Coal use reduction in energy generation

Coal use reduction in energy generation

A new report from the Department of Energy and Climate Change published last week has shown that electricity generation by the UK’s major power producers using coal and gas has fallen by 13% compared to the same period (July to September) for the previous year.

Also stated in the report is that use of coal and other solid fuels fell by 23% and natural gas by 0.5% compared to the same period as before. It also reported that bioenergy and waste consumption was up 16%, nuclear up 4.7% and both wind and hydro increased by over 50%. Energy production in total was 10.8% higher than in 2014.

The report added that total primary energy consumption for energy uses rose by 0.6%. However when adjusted to take account of weather differences between the second quarter of 2014 and the second quarter of 2015 it fell by 2%. This was apparently due to the decreasing amount of coal use in electricity generation.

The news of coal consumption falling dramatically will please the government as also last week the Committee on Climate Change published advice to Parliament on the level of the Fifth Carbon Budget which covers the period of 2028 – 32.

The budget places a restriction on the total amount of greenhouse gases the country can emit over five year period in order to the targets relating to reducing overall carbon emissions by 80% by 2050.

Commenting on the Budget, Richard Black, director of the Energy and Climate Intelligence Unit (ECIU) said: “Intriguingly the Committee suggests that meeting the fifth carbon budget could be very cheap or perhaps even free, once you take the real costs of energy into account.

“For example, adapting the national grid for clean electricity generators does incur a cost, but that could be offset by reductions to the public health bill due to less pollution.

“The Committee also makes the point that continuing power sector transformation from fossil fuels to clean generation is essential for an economy-wide low-carbon transition, because that unlocks carbon-cutting in transport and buildings – sectors where progress is currently languishing in the slow lane.”

Simon Bullock, Friends of the Earth senior energy campaigner said: “This is not a fair or just response to the climate change crisis.

“The Committee on Climate Change’s recommendation is at the very lowest end of what they were considering. This means developing countries will have to do far more to help tackle climate change, while the UK can carry on polluting for longer.

“Ahead of crucial climate talks in Paris, the Government should be setting far higher targets, rather than drilling for more oil and gas and weakening policies on energy efficiency and renewable power.”

Emma Pinchbeck, WWF-UK’s Head of Climate and Energy said: “This is a necessary step that would enable the UK to play its fair share in tackling global climate change, and would provide the long term commitment to low-carbon growth that businesses and consumers need.

“The government should accept the committee’s advice and commit to a strong fifth carbon budget this summer.   It should also accept proposals to improve the way carbon budgets are set and accounted for to ensure that the 61% reduction is achieved.  The Energy Bill currently before Parliament contains a proposal to effect this change.  This also deserves Government support.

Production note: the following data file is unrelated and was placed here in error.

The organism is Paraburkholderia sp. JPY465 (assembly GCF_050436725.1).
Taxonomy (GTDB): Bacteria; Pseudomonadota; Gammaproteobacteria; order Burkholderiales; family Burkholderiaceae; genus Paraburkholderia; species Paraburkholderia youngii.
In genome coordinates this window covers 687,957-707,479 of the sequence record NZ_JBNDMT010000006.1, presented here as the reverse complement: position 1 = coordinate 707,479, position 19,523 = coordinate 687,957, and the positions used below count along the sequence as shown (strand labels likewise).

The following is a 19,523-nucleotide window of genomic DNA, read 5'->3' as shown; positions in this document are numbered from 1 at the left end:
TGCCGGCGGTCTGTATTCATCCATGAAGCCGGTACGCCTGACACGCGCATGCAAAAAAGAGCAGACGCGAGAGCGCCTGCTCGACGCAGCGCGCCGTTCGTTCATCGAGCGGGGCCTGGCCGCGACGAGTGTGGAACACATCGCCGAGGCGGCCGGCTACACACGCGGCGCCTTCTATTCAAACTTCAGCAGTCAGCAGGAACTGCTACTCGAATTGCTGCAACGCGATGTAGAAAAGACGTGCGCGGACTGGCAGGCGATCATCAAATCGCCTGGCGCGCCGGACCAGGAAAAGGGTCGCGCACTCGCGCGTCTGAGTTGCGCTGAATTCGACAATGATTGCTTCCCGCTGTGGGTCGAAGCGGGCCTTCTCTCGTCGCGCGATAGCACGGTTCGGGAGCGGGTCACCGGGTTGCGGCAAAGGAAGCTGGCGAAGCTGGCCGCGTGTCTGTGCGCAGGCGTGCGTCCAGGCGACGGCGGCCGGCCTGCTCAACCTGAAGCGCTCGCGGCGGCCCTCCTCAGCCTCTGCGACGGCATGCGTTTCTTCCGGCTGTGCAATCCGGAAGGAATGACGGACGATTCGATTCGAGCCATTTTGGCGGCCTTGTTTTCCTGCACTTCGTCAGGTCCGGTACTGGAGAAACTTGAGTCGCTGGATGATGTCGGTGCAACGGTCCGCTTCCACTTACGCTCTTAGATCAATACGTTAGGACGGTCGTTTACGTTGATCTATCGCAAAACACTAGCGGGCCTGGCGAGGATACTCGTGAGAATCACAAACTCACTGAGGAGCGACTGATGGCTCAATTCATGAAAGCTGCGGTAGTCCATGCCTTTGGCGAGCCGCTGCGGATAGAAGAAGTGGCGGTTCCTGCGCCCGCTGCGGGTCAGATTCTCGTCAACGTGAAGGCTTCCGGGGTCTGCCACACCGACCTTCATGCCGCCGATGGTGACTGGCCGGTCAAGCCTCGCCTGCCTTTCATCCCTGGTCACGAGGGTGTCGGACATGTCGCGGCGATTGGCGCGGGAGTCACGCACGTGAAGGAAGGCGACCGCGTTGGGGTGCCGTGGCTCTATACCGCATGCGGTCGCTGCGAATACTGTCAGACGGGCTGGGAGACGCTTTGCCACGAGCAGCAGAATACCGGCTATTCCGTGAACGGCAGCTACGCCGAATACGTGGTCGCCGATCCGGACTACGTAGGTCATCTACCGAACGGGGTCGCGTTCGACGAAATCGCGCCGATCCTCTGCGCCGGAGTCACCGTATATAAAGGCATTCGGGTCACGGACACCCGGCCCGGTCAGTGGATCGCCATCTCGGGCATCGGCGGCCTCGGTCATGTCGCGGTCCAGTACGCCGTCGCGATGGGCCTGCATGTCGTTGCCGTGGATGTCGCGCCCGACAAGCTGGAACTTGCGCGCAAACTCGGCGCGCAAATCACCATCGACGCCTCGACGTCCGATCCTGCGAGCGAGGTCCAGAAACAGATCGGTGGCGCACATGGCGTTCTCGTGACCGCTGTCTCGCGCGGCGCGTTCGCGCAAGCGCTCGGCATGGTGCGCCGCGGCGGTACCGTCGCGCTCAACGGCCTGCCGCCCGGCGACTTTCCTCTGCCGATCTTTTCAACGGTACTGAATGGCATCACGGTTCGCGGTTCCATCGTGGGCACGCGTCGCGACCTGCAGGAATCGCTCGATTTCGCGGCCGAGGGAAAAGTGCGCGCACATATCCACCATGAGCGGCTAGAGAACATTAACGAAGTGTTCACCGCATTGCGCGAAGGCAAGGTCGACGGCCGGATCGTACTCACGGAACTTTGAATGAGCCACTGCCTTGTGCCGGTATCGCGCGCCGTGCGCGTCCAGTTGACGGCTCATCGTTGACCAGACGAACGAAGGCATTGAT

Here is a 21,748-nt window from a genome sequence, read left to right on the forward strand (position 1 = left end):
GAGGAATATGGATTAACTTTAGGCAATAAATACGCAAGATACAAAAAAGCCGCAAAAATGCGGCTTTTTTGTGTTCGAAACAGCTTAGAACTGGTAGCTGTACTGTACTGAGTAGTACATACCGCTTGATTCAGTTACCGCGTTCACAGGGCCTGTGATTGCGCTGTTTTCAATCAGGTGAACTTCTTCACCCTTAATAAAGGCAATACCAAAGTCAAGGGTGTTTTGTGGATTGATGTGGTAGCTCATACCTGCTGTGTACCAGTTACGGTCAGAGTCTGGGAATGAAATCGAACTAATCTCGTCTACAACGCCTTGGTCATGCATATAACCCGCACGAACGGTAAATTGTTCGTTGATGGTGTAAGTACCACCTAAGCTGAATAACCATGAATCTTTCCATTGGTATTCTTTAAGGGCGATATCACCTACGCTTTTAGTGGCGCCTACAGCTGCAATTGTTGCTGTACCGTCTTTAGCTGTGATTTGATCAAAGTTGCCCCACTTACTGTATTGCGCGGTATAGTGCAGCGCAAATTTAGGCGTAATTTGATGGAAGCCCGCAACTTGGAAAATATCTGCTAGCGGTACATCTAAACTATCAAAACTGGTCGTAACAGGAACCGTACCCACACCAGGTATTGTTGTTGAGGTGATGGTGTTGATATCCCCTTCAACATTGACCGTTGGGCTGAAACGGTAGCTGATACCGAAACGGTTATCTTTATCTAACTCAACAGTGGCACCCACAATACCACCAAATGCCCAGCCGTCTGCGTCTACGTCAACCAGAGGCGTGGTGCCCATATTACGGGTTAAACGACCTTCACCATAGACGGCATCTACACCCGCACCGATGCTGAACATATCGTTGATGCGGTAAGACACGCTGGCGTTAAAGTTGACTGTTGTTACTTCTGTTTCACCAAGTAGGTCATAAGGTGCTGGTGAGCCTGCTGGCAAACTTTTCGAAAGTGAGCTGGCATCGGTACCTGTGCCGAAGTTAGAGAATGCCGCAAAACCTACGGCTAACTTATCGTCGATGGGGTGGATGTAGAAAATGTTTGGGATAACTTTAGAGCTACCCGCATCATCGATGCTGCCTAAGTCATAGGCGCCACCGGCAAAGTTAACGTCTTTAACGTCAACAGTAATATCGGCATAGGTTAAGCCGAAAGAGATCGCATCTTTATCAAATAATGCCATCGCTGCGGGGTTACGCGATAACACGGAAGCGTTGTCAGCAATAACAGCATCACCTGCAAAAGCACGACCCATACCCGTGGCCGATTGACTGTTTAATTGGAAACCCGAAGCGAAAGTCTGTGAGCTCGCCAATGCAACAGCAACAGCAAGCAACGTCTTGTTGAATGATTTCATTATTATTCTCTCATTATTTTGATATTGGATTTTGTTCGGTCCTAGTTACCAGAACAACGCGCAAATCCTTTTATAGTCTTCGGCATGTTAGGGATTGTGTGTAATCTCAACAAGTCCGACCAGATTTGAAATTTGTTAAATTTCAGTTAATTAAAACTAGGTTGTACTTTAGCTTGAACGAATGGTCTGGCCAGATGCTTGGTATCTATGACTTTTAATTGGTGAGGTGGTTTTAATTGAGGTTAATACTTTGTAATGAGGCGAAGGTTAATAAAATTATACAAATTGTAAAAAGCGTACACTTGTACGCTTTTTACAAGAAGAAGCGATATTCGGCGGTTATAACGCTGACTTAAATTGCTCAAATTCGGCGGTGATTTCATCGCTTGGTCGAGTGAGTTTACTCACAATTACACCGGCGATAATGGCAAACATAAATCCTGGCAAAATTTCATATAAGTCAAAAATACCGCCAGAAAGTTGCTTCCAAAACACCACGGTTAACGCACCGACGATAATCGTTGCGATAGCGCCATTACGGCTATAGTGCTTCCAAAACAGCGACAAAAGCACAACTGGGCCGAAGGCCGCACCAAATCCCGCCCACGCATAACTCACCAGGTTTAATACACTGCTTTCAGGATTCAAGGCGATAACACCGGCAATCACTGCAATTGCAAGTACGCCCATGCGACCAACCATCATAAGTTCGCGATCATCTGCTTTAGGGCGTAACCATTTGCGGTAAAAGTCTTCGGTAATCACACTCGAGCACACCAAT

“Only by acting with clarity on domestic climate policy can the Government show leadership on the international stage.”

Jenny Hogan, Director of Policy at Scottish Renewables, said: “The publication of the Fifth Carbon Budget reaffirms what the Committee on Climate Change – the Government’s own advisors – have already said: the amount of renewable electricity generated in the UK must double by 2030 if we are to meet our legally-binding climate change targets.

“It is important to note that onshore wind and solar, our cheapest renewable energy technologies, play a significant role in all scenarios for our future energy mix, and must be included if we are to decarbonise at the lowest cost to the consumer.

“However it is hard to see how any of these renewable technologies will be able to progress given current uncertainty around future support for the sector from the very Government whose advisors are recommending their expansion.

“The report also contradicts the UK Government’s recent statement to only support the deployment of future offshore wind projects if they further reduce costs by an unspecified amount. The Committee clearly argues that it is UK deployment of offshore wind that drives down costs, not the other way around, and that the future energy mix should include the roll-out of offshore wind.”

The fall of coal use for energy generation is a welcome one but as confirmed above much more has to be done in order for us to reach our current carbon emission reductions. With the Paris Climate talks now well under way it will be interesting to see what agreements are made on further future reductions.

If as expected these targets are increased then we must act quickly to ensure we are on track to meet them. A return of renewable subsidies must not be ruled out, especially when the cost of them will ultimately be a lot less than the alternatives. We await news from the Paris summit with the hope that any new targets will force our policy makers hand and renew their commitment to renewable energy generation.




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